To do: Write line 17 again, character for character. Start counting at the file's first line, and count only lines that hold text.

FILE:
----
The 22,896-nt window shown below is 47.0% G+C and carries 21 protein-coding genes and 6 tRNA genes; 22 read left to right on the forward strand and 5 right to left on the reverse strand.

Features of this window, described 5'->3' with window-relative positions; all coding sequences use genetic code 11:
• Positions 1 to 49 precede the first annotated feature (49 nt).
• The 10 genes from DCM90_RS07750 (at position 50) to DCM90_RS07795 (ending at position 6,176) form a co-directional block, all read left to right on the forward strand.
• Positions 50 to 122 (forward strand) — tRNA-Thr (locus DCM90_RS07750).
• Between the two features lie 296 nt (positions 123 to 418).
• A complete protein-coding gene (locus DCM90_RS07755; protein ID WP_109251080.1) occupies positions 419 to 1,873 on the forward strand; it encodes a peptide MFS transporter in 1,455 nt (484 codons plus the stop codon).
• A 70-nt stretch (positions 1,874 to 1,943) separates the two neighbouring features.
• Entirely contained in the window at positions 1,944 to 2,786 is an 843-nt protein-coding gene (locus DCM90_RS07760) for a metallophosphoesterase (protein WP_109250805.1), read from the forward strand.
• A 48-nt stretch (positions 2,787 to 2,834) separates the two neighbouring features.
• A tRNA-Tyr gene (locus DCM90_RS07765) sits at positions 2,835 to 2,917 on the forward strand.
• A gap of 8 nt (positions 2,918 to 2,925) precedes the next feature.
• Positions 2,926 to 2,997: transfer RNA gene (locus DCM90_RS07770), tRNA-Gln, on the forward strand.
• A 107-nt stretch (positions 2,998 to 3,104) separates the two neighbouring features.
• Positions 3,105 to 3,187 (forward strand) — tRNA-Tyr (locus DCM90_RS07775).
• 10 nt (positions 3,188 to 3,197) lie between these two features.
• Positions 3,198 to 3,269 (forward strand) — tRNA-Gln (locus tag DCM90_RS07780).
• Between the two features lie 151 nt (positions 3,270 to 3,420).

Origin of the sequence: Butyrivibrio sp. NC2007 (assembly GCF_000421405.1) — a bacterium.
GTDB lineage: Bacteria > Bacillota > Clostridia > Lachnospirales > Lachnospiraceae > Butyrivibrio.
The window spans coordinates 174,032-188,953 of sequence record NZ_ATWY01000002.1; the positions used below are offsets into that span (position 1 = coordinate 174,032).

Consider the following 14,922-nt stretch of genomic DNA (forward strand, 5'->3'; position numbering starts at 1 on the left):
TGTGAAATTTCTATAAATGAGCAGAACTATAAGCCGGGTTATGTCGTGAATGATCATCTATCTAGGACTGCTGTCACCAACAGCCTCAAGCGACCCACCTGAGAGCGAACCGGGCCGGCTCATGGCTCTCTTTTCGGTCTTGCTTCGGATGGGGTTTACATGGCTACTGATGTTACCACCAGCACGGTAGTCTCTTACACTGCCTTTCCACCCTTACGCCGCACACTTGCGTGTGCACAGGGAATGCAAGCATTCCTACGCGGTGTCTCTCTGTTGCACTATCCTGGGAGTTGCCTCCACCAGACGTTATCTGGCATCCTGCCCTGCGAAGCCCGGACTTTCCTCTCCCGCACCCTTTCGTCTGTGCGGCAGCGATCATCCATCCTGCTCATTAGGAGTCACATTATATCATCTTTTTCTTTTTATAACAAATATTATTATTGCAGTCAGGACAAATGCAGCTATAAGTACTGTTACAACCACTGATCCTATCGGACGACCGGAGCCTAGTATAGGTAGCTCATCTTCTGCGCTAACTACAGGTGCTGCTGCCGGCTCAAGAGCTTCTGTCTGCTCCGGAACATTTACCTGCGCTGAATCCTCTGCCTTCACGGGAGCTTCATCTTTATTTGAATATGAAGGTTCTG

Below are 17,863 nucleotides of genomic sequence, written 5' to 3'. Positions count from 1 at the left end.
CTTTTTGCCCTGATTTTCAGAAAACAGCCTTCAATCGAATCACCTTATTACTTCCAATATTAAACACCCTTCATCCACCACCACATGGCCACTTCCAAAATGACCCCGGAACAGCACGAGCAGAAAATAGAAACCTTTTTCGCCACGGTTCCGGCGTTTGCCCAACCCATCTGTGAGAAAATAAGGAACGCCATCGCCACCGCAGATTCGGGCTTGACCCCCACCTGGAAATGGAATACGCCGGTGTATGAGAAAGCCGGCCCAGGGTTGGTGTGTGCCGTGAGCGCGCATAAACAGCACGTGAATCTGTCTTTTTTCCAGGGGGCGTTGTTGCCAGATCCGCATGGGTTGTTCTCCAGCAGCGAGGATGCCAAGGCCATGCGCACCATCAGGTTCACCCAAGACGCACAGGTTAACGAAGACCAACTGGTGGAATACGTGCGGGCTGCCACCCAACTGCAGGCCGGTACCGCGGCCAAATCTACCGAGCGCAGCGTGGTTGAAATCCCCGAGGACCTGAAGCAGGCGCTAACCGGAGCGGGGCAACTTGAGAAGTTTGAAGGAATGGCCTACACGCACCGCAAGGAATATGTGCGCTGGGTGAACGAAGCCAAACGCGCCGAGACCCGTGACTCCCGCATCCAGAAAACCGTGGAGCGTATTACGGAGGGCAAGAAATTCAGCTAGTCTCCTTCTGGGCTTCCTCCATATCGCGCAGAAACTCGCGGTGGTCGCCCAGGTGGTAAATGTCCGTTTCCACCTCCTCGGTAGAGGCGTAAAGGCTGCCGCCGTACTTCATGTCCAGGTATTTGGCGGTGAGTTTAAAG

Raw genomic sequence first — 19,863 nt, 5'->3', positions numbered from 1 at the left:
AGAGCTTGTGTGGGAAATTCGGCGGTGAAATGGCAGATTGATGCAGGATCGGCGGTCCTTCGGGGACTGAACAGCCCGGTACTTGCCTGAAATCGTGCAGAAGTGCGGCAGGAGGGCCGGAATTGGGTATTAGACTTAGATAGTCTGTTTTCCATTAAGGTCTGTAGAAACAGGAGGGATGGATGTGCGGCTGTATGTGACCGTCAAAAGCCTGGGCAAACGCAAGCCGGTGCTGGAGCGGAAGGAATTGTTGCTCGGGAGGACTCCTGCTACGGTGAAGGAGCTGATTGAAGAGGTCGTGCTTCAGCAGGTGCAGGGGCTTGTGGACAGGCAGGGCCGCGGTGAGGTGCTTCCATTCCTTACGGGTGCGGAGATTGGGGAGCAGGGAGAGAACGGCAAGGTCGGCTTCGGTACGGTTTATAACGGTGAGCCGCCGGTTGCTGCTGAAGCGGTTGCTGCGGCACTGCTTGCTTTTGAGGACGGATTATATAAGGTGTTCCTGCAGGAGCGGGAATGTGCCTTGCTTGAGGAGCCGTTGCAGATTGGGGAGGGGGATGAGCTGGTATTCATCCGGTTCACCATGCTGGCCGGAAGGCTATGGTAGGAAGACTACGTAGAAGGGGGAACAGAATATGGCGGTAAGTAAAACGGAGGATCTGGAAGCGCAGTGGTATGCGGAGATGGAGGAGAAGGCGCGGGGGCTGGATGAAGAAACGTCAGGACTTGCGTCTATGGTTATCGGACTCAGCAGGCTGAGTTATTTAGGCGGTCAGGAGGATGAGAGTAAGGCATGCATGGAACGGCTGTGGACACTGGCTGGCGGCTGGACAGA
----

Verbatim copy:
• Positions 3,198 to 3,269 (forward strand) — tRNA-Gln (locus tag DCM90_RS07780).